We are very happy to host a CartoTalk by Anita Graser of the Austrian Institute of Technology (AIT) on Thursday, 28 April 2016.
Abstract: Since its founding fourteen years ago, QGIS has come a long way. Started as a mere data viewer, it now provides a vast array of GIS functionality, tool integration, extensible plugins, and—cartographic capability. Slighted in years past for its inability to make a “pretty” map, QGIS now provides a vast array of features for cartographers. This talk gives an overview of the current status of cartographic features in QGIS, discusses the most recent developments, and finally provides an outlook towards planned future developments.
Anita Graser is a researcher at the AIT Austrian Institute of Technology and an open source GIS advocate serving on the OSGeo board of directors and QGIS project steering committee. Her primary research interests focus on GIScience for mobility research questions, analyzing and visualizing spatio-temporal data. She currently teaches at the University of Applied Sciences Wiener Neustadt, and at UNIGIS Salzburg and the Technical University of Vienna. Furthermore, she publishes a popular blog on open source GIS at anitagraser.com and is author of Learning QGIS, and QGIS Map Design.
Dear friends and colleagues, we would like to thank you for the pleasant collaborations in 2015. We are looking forward to working with you in the upcoming year! Our best wishes for a pleasant holiday season and a prosperous New Year!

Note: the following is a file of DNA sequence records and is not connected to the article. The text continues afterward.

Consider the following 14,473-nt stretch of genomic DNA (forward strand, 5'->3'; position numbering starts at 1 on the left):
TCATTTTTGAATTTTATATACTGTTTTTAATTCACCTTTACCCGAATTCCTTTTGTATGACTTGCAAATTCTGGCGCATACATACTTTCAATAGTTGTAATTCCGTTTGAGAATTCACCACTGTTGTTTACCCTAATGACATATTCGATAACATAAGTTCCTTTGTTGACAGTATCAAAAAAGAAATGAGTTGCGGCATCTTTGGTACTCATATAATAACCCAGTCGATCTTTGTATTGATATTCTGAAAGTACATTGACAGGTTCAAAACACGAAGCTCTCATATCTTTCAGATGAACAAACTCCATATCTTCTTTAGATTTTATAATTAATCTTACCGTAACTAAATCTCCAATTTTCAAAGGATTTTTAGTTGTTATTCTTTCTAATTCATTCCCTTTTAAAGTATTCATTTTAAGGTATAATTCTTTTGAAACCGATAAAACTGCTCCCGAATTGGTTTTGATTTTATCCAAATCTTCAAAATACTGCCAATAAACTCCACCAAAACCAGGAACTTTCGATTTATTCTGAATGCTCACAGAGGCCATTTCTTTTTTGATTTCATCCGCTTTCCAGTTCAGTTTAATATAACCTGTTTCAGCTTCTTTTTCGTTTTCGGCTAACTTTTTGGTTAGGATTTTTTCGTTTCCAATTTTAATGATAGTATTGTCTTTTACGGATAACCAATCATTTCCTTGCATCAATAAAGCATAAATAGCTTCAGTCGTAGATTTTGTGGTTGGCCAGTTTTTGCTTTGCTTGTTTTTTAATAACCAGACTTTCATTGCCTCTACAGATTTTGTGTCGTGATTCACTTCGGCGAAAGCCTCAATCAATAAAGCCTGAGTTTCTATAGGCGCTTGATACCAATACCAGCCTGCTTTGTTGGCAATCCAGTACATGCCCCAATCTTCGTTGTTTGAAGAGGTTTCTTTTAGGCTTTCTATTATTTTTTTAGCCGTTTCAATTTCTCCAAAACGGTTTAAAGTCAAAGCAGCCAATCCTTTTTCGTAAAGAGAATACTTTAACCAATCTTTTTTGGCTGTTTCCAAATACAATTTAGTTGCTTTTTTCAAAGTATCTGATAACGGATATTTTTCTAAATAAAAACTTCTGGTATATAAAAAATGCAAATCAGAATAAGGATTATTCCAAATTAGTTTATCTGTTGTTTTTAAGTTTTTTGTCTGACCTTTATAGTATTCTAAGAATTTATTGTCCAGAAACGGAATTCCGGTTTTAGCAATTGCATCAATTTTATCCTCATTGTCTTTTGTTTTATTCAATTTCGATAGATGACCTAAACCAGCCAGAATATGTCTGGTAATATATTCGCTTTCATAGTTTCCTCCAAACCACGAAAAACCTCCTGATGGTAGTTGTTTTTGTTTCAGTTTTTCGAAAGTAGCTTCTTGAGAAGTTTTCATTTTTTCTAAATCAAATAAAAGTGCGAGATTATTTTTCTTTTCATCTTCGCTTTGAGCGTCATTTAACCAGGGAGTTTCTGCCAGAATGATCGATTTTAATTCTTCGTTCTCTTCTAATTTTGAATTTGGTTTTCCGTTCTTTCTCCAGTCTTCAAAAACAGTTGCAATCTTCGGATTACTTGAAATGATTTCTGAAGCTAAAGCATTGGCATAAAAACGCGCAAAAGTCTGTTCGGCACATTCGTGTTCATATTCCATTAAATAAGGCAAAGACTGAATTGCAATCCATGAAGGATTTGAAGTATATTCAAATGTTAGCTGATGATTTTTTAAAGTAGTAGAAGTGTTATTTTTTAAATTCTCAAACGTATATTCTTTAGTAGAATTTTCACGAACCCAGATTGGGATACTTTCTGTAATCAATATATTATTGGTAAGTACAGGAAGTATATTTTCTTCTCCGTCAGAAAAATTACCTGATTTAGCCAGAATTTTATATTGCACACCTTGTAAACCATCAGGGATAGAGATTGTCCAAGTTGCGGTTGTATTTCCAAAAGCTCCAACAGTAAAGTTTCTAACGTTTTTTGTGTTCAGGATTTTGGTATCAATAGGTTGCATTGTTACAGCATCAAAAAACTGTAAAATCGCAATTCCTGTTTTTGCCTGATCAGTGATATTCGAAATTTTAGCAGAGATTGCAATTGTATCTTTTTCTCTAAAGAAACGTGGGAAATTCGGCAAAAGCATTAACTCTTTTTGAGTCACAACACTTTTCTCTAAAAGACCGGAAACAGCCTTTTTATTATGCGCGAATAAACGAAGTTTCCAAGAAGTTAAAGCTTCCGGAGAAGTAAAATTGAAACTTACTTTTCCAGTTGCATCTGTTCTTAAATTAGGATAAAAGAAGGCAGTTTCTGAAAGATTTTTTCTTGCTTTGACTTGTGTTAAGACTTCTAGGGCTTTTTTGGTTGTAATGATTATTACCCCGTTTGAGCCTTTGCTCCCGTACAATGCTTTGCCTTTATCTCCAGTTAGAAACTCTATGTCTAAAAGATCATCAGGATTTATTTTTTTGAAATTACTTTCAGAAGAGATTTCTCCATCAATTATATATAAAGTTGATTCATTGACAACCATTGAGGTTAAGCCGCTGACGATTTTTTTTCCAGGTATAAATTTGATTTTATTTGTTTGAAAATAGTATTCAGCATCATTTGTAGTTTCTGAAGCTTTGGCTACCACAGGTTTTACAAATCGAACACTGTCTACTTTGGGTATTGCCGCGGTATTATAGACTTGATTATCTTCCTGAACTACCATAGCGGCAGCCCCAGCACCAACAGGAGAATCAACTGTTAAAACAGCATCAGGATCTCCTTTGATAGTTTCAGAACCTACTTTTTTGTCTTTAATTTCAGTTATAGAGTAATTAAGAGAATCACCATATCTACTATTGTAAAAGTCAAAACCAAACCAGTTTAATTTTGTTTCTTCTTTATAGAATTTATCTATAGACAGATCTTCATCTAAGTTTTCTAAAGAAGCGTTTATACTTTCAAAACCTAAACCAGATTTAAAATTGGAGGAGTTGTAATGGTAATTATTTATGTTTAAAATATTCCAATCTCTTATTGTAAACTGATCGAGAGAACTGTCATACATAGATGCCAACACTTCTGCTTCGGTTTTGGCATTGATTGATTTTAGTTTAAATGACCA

Happy holiday wishes from Haosheng, Florian, Manuela, Violet, Georg, Wangshu and (not in this picture) Edith!
On December 16, Francisco Daniel Porras Bernárdez, student of the International Master of Cartography (3rd intake), presented his master thesis on the topic of “Extraction of user’s stays from GPS logs: A comparison of three spatio-temporal clustering approaches”. His presentation is accessible online here.
Haosheng Huang, Francisco Daniel Porras Bernárdez and Georg Gartner after the master presentation
We invite you to our next CartoTalk by Eleonora Ciceri from Politecnico di Milano.
Abstract: Humans in the loop: Optimization of active and passive crowdsourcing Abstract: Crowdsourcing has become a hot topic in the last years: many companies base their core business on it and computer scientists study how to optimize it. Yet, there still are unsolved questions that need to be answered. On the one hand, in an active crowdsourcing context (i.e., the one in which workers actively contribute by solving tasks on crowdsourcing marketplaces) there is the need of identifying among all the possible tasks the ones that are useful (i.e., which ones bring additional knowledge and information) and discard the others. On the other hand, in a passive crowdsourcing context (i.e., the one in which we analyze user-generated content), if someone is in need of identifying topic-related content and influencers (i.e., people that influence other users in thoughts and actions), it is important to identify content features and users behaviors that an automatic pipeline could exploit to find relevant content and influential users without the help of humans. In this brief seminar, we will discuss what crowdsourcing really is, and we will cover these aspects, presenting some of the results that we achieved with our research.